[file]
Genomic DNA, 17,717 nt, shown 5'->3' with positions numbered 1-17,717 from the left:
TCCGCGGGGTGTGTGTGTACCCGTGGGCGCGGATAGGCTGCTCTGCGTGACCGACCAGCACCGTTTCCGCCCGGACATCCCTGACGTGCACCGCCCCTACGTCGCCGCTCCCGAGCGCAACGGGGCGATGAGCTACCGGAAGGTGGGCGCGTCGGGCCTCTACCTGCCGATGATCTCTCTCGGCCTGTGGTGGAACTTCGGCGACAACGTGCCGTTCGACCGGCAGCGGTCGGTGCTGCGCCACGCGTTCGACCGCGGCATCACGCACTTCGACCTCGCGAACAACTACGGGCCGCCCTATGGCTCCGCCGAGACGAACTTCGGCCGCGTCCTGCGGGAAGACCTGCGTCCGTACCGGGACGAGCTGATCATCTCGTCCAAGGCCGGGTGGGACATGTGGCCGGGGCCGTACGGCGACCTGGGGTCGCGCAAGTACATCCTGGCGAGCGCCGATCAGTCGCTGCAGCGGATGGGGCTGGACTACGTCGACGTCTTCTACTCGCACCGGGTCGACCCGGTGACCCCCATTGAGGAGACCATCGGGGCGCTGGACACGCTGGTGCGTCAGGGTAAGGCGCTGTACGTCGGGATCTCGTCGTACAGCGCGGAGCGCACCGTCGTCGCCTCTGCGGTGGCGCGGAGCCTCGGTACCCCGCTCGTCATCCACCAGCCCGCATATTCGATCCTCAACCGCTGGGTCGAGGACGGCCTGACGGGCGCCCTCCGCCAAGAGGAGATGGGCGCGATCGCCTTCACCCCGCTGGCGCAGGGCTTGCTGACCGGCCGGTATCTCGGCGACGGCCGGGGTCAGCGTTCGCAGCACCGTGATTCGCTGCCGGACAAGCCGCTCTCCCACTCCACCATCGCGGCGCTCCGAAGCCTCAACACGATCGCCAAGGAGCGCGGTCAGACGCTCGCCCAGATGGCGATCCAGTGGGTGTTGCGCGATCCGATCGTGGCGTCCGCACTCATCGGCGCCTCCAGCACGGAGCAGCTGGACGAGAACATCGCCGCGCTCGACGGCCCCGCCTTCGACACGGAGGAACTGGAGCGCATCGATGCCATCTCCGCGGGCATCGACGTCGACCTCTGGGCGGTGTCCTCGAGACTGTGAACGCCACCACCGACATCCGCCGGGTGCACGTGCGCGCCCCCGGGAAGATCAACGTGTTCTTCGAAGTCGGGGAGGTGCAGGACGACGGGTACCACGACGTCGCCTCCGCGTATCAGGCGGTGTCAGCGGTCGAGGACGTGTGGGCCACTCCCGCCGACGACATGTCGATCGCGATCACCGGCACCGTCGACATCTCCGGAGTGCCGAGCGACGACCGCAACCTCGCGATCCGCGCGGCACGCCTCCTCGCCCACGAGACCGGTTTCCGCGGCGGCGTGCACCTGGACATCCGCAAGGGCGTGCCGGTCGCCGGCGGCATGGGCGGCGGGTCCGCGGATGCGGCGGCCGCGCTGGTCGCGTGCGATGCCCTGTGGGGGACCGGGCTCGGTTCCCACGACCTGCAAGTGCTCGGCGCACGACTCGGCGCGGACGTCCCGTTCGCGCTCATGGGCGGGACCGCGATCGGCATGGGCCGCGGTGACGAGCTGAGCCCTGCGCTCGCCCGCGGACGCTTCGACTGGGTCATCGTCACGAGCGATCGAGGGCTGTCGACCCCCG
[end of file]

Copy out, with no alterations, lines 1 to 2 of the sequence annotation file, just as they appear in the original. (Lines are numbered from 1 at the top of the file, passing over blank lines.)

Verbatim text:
Genomic DNA, 17,717 nt, shown 5'->3' with positions numbered 1-17,717 from the left:
TCCGCGGGGTGTGTGTGTACCCGTGGGCGCGGATAGGCTGCTCTGCGTGACCGACCAGCACCGTTTCCGCCCGGACATCCCTGACGTGCACCGCCCCTACGTCGCCGCTCCCGAGCGCAACGGGGCGATGAGCTACCGGAAGGTGGGCGCGTCGGGCCTCTACCTGCCGATGATCTCTCTCGGCCTGTGGTGGAACTTCGGCGACAACGTGCCGTTCGACCGGCAGCGGTCGGTGCTGCGCCACGCGTTCGACCGCGGCATCACGCACTTCGACCTCGCGAACAACTACGGGCCGCCCTATGGCTCCGCCGAGACGAACTTCGGCCGCGTCCTGCGGGAAGACCTGCGTCCGTACCGGGACGAGCTGATCATCTCGTCCAAGGCCGGGTGGGACATGTGGCCGGGGCCGTACGGCGACCTGGGGTCGCGCAAGTACATCCTGGCGAGCGCCGATCAGTCGCTGCAGCGGATGGGGCTGGACTACGTCGACGTCTTCTACTCGCACCGGGTCGACCCGGTGACCCCCATTGAGGAGACCATCGGGGCGCTGGACACGCTGGTGCGTCAGGGTAAGGCGCTGTACGTCGGGATCTCGTCGTACAGCGCGGAGCGCACCGTCGTCGCCTCTGCGGTGGCGCGGAGCCTCGGTACCCCGCTCGTCATCCACCAGCCCGCATATTCGATCCTCAACCGCTGGGTCGAGGACGGCCTGACGGGCGCCCTCCGCCAAGAGGAGATGGGCGCGATCGCCTTCACCCCGCTGGCGCAGGGCTTGCTGACCGGCCGGTATCTCGGCGACGGCCGGGGTCAGCGTTCGCAGCACCGTGATTCGCTGCCGGACAAGCCGCTCTCCCACTCCACCATCGCGGCGCTCCGAAGCCTCAACACGATCGCCAAGGAGCGCGGTCAGACGCTCGCCCAGATGGCGATCCAGTGGGTGTTGCGCGATCCGATCGTGGCGTCCGCACTCATCGGCGCCTCCAGCACGGAGCAGCTGGACGAGAACATCGCCGCGCTCGACGGCCCCGCCTTCGACACGGAGGAACTGGAGCGCATCGATGCCATCTCCGCGGGCATCGACGTCGACCTCTGGGCGGTGTCCTCGAGACTGTGAACGCCACCACCGACATCCGCCGGGTGCACGTGCGCGCCCCCGGGAAGATCAACGTGTTCTTCGAAGTCGGGGAGGTGCAGGACGACGGGTACCACGACGTCGCCTCCGCGTATCAGGCGGTGTCAGCGGTCGAGGACGTGTGGGCCACTCCCGCCGACGACATGTCGATCGCGATCACCGGCACCGTCGACATCTCCGGAGTGCCGAGCGACGACCGCAACCTCGCGATCCGCGCGGCACGCCTCCTCGCCCACGAGACCGGTTTCCGCGGCGGCGTGCACCTGGACATCCGCAAGGGCGTGCCGGTCGCCGGCGGCATGGGCGGCGGGTCCGCGGATGCGGCGGCCGCGCTGGTCGCGTGCGATGCCCTGTGGGGGACCGGGCTCGGTTCCCACGACCTGCAAGTGCTCGGCGCACGACTCGGCGCGGACGTCCCGTTCGCGCTCATGGGCGGGACCGCGATCGGCATGGGCCGCGGTGACGAGCTGAGCCCTGCGCTCGCCCGCGGACGCTTCGACTGGGTCATCGTCACGAGCGATCGAGGGCTGTCGACCCCCG